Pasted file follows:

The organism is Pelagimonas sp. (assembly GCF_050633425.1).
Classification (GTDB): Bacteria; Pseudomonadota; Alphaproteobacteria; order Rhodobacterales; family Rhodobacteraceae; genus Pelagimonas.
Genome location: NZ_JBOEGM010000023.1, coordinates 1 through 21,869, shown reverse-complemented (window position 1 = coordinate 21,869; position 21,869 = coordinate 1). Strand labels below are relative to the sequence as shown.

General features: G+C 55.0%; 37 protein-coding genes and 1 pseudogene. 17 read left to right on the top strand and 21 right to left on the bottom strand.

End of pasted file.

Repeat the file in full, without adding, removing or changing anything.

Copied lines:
The organism is Pelagimonas sp. (assembly GCF_050633425.1).
Classification (GTDB): Bacteria; Pseudomonadota; Alphaproteobacteria; order Rhodobacterales; family Rhodobacteraceae; genus Pelagimonas.
Genome location: NZ_JBOEGM010000023.1, coordinates 1 through 21,869, shown reverse-complemented (window position 1 = coordinate 21,869; position 21,869 = coordinate 1). Strand labels below are relative to the sequence as shown.

General features: G+C 55.0%; 37 protein-coding genes and 1 pseudogene. 17 read left to right on the top strand and 21 right to left on the bottom strand.